Amnesty condemns Israel over Arabs
 
   By Phil Reeves in Jerusalem
 
   12 November 2000
 
   Damning new evidence of Israel's abuse of Arab children has emerged,
   adding another tier to the stack of human-rights violations committed
   over the past six weeks of violence.
 
   It comes amid deepening controversy surrounding the visit to the
   region of Mary Robinson, the UN Commissioner for Human Rights, whom
   Israel's Foreign Minister has refused to meet to discuss accusations
   of excessive force.
 
   A report by Amnesty International released last week, but barely
   publicised, describes how Arab teenagers have been arrested in the
   middle of the night, subjected to high-pressure interrogations –
   including beatings – and held behind bars for more than a month.
 
   The focus of Amnesty's latest investigation was not the Palestinians
   taking part in riots in the occupied territories, many scores of whom
   have been shot dead by the Israeli army, but members of Israel's one
   million Arab population.
 
   Hundreds of Palestinians living within Israel have been arrested after
   riots erupted in Arab towns early last month in protest over killings
   by the Israeli security services in the early days of the intifada.
   Some have been held in custody, denied bail or immediate access to
   lawyers.
 
   Amnesty's findings are further evidence that, after moves towards
   reform, Israel is slipping back into the pattern of widespread
   human-rights violations that characterised the first six-year
   intifada.
 
   It includes the story of two young Palestinians in east Jerusalem who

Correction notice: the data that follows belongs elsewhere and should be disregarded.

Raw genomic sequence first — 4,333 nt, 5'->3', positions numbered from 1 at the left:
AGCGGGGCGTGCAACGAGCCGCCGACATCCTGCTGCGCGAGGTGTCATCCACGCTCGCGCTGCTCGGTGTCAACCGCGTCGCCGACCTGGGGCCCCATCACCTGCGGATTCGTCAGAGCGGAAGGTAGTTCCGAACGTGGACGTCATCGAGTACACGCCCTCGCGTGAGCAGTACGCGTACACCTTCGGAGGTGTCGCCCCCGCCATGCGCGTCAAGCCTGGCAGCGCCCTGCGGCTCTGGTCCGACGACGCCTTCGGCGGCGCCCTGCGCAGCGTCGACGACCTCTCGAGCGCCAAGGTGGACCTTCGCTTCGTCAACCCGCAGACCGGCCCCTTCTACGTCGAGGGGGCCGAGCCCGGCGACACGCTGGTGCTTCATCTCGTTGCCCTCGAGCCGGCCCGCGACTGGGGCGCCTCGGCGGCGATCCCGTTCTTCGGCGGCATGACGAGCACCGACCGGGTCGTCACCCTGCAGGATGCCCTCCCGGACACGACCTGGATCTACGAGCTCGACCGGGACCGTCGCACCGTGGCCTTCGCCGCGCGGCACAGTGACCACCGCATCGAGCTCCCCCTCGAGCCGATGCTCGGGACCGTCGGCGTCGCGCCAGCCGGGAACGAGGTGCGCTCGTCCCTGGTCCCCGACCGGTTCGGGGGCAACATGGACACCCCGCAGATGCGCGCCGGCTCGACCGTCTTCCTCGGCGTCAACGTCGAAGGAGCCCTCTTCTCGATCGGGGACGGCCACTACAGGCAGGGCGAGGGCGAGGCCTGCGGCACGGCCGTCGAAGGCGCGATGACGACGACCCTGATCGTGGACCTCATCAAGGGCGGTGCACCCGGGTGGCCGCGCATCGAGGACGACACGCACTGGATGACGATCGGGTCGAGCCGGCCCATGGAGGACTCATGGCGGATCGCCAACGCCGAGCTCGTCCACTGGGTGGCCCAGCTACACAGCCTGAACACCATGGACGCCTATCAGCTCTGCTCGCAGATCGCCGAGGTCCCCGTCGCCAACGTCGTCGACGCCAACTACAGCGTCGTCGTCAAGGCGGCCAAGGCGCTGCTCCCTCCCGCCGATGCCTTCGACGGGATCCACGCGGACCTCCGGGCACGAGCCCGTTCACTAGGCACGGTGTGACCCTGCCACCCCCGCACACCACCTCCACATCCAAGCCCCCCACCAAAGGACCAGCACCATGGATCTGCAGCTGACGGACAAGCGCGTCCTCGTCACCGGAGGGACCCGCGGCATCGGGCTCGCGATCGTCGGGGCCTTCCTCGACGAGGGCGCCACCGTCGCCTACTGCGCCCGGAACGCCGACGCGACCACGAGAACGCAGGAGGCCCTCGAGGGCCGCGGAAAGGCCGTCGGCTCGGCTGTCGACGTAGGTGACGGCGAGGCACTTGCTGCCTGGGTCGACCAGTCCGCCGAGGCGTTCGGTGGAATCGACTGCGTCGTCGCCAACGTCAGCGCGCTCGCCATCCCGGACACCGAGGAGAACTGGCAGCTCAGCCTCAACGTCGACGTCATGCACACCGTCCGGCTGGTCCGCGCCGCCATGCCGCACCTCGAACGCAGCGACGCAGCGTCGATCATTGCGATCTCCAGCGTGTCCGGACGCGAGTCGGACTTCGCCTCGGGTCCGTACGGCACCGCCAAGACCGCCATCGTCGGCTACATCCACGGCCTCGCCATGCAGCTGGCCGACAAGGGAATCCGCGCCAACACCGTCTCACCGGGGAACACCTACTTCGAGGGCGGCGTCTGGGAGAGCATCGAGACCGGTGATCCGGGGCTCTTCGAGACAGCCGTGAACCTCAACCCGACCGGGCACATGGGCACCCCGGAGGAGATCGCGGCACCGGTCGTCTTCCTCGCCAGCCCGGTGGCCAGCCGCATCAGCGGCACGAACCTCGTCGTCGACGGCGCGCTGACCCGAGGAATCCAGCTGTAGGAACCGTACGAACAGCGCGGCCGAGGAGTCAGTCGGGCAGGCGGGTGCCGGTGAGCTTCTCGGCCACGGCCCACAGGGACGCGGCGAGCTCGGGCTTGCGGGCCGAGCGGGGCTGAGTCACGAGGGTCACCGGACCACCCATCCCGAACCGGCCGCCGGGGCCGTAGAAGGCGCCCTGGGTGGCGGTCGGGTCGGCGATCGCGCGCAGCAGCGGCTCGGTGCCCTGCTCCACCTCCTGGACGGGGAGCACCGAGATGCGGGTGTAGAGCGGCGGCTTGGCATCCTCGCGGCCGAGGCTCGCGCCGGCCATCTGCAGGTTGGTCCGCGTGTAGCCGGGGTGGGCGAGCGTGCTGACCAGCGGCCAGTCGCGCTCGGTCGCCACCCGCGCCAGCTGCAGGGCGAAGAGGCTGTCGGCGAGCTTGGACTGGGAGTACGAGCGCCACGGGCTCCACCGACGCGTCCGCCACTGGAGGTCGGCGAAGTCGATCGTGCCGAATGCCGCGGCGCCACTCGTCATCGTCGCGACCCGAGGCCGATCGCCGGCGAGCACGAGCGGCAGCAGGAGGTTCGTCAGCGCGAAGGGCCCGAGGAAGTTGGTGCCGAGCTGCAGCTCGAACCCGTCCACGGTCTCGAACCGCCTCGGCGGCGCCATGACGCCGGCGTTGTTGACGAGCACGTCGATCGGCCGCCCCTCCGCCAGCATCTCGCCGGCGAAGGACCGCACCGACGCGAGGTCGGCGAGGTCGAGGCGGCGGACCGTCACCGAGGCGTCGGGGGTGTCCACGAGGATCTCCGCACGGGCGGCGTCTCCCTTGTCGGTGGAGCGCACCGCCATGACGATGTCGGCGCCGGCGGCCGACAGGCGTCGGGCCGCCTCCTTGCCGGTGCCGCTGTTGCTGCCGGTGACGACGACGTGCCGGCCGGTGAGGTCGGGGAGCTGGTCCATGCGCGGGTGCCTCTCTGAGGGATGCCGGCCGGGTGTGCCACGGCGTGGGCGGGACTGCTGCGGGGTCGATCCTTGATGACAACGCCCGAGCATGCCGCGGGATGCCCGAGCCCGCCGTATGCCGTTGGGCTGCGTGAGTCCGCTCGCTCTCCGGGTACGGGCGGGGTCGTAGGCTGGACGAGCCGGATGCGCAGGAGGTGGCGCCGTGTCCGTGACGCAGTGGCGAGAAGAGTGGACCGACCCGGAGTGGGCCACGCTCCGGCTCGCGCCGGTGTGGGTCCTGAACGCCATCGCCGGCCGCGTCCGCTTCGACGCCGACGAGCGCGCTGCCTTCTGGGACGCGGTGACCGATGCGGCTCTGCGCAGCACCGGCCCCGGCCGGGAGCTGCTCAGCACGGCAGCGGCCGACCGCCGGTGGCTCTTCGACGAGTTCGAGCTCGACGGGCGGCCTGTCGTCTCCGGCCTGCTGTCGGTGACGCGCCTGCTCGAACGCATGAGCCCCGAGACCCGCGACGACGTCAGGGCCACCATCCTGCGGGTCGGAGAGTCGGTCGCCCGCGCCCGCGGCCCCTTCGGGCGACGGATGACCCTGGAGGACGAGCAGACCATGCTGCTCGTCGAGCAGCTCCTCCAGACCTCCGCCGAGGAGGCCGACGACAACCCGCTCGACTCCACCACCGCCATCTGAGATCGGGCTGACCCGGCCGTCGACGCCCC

say they were beaten, shackled, and kicked while lying on the ground
   with hoods on their heads. They say they were repeatedly slapped
   during interrogation. One said that 20 police officers entered their
   detention cell where he and 30 other young Arabs were held and
   randomly beat them with batons.
 
   Israel's Arab population – a fifth of the total – has long
   complained of sweeping civil-rights violations by the Jewish majority.
   But the riots, the worst in the 52-year history of the state, dealt a
   severe blow to the already strained inter-ethnic relations. Thirteen
   Israeli Arabs were killed during the unrest. Since then, Jewish
   suspicions that Israel's Arab population is a fifth column for
   rebellious Palestinians in the occupied territories have deepened.
 
   According to Ha'aretz newspaper, the security forces have drawn up
   plans to fortify Jewish communities close to Arab villages in Israel
   on the grounds that they are next to "hostile populations". The
   government plans to begin a major demographic drive to increase the
   Jewish population in predominantly Arab areas, notably Galilee.
 
   Amnesty's report states that Palestinians arrested, including children
   (those under 18), were beaten, shouted at, and threatened while in
   detention. It says that a round-up of Palestinians is still continuing
   in Israel, a month after the riots ended. Although they are mostly
   accused of relatively minor public-order offences, some have been held
   in custody for weeks in what the Israeli authorities justify as an
   effort to establish calm.
 
   The human rights group also says that several hundred Jews were
   arrested after anti-Palestinian riots, some of whom have also been
   badly mistreated. But a far higher proportion of Palestinians have
   been kept behind bars.
 
   This week, responding to pressure, the Israeli government established
   a commission of inquiry into the riots inside Israel. An early plan
   for an investigation by a weaker fact-finding committee was abandoned
   after Israeli Arab leaders refused to cooperate.
 
   Amnesty has called on the Israeli government to investigate its
   findings, and to co-operate with the UN commission of inquiry, under
   Ms Robinson.
 
   This seems doomed to fall on deaf ears. Israel has brushed off
   criticism by human-rights organisations about the daily killing of
   rioters, who have been more heavily targeted than the armed
   Palestinians who are attacking. There is remarkably little internal
   debate about the slow massacre committed by its security forces.
 
   Ms Robinson's commission has already accused Israel of "widespread,
   systematic and gross violation of human rights". This week she saw the
   evidence for herself.